There is a time for everything under the sun (Kohelet).
This past weekend’s events on the mountain of Meron were a tragedy and they didn’t leave a dry eye in sight.
Lag BaOmer, one of the happiest and uplifting days of the entire year, turned in seconds into a national tragedy forever.
I arrived at Meron this year happier than ever. After last year’s shutdown and the absence of all the people, the excitement could be felt in the air more than ever. I climbed the mountain like many times before, and heard all the music from every end. The thousands of people dancing in the streets and the amount of prayers being recited from every end was exhilarating. I found my spot high on top of the mountain and I settled into my chair to pray and enjoy the celebration.
It was shortly after 1:00 o’clock in the morning and the music was playing like a carnival throughout the mountain and the air was filled with joy, when suddenly the music stopped and shouting over the microphones began. I was in the women’s section and could barely make out what was going on. The Rabbis kept shouting something about getting off the steps. I wasn’t sure which steps they were referring to and what exactly was happening. I was sitting in a spot that was a distance away from the place of the tragic incident.
Suddenly the air stood still and became very heavy. The smiles and singing were replaced with worry and intensity. People started running everywhere trying to make sense of what was occurring right under their feet. I stayed in my spot quite frozen and in disbelief about the rumors that started spreading through the air like a lit match in a haystack.
The music was replaced with sounds of ambulances and helicopters above. I felt like I was in a ghetto someplace in Eastern Europe, trying to figure out how to escape this terrible feeling I was experiencing. At around 4:00 a.m. I made my way down to the bottom of the mountain in the hope of getting a ride out of the area. The busses had shut down and the mountain looked like a ghost town with people wandering around not sure what they were even looking for. I found a friend who lived at the end of the road and fell asleep on a bed with three other ladies, who had conked out as well, for a few hours before I would try to figure out what to do next.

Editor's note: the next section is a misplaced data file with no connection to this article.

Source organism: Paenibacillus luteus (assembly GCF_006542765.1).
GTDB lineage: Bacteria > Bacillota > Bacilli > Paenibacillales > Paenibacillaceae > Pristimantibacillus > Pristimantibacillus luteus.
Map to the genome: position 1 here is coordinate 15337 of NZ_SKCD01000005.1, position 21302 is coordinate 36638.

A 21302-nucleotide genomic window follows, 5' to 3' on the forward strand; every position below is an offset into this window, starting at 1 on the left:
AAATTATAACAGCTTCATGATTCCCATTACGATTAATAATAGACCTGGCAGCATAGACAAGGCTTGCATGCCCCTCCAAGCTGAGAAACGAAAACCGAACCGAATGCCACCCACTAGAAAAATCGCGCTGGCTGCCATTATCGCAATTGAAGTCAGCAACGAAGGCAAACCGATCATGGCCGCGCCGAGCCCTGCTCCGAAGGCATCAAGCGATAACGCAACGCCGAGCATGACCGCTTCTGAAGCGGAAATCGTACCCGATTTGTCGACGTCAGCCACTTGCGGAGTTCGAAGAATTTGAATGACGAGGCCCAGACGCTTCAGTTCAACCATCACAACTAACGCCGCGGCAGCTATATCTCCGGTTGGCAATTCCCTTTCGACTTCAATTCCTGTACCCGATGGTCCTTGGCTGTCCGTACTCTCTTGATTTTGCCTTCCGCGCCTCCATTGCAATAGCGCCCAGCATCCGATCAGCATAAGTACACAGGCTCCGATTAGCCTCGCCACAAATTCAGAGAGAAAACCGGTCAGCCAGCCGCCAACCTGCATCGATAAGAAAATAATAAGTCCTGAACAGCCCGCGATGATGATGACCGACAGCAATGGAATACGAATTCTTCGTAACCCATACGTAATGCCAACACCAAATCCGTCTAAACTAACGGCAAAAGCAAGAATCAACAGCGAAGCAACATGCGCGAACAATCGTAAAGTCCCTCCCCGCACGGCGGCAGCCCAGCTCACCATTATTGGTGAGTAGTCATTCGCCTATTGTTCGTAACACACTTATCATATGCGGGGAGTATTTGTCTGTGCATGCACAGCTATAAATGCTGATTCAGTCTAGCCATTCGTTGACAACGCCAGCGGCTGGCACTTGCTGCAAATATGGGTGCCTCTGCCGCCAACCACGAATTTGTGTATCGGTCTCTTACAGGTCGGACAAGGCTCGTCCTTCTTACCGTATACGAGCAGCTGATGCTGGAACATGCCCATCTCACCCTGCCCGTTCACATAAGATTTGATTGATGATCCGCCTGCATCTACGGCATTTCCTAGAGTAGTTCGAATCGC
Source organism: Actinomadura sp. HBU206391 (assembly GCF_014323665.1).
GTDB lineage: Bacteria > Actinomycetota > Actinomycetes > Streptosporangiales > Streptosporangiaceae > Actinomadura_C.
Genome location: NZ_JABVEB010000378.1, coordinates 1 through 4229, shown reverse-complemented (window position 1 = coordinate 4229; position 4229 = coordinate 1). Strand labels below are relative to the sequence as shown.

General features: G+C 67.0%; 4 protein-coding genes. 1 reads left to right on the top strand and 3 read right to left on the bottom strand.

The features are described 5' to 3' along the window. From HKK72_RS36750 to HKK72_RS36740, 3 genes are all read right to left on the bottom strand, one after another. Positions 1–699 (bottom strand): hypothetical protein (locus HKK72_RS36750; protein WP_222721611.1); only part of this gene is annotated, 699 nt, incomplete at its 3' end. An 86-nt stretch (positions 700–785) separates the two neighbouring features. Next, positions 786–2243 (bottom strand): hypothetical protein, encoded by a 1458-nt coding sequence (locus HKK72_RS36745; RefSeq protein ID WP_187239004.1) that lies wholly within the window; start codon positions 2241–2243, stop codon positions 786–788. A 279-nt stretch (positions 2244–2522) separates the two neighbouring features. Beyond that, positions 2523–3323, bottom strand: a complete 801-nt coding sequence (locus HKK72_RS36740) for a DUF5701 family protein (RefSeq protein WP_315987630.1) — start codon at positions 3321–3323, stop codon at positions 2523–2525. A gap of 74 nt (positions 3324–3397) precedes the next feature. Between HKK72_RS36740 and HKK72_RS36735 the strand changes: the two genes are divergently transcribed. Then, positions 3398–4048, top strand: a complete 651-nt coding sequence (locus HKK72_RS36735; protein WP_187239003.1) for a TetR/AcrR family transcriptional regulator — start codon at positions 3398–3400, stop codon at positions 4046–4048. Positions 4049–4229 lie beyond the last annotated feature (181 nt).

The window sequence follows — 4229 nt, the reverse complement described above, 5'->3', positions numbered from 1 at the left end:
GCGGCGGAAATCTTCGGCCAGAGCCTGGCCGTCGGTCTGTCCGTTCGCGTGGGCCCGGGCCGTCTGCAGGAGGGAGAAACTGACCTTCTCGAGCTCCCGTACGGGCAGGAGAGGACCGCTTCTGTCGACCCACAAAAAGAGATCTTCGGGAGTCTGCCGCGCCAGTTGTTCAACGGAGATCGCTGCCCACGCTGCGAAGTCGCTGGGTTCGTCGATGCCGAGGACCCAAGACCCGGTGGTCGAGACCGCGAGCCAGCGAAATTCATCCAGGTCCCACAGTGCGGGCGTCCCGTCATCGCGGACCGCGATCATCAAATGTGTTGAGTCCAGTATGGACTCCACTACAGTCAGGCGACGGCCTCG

A few hours later I could hear the microphones once more directing the busses on the main road out of Meron. I was so sad. I couldn’t grasp the tragic events that took place only a few hours before. I usually gathered strength and happiness for the entire year from this day, and now it was a national tragedy.
I didn’t know what to think or where to go. I wanted to turn around and see that it was just a bad dream and that the music would start playing again.
I climbed heavily onto the bus. My body could barely move, this couldn’t have been Lag BaOmer, maybe it was the ninth day of the month of Av when we are so sad that we don’t have the Beit HaMikdash?
I was looking everywhere for some condolence. I wanted someone to come and comfort me even though, thank heavens, I was physically okay. Mentally and in my heart I was broken. There were no words to be found. Sometimes when the pain is so great, only Hashem can heal the wounds. So I let the waves of condolence in the air come from above and wrap me and the entire Jewish nation with love and warmth from Hashem.
So much can be said after such an event and yet there is so much that mustn’t be said. Sometimes after such a tragic event, the quiet takes the place of the absence of so many of the righteous souls that were taken from us. This in itself is a blessing.
May we never give up our belief despite horrible things that befall us as a nation. May we pick up the pieces and keep going, just as Rabbi Akiva did after all his students had died. He went south, found five new students and started all over again. And from those five students we have all the Torah knowledge that we have today.
May we never give up and may we always stand strong together, as a nation, in hard times and in good times, please G-d.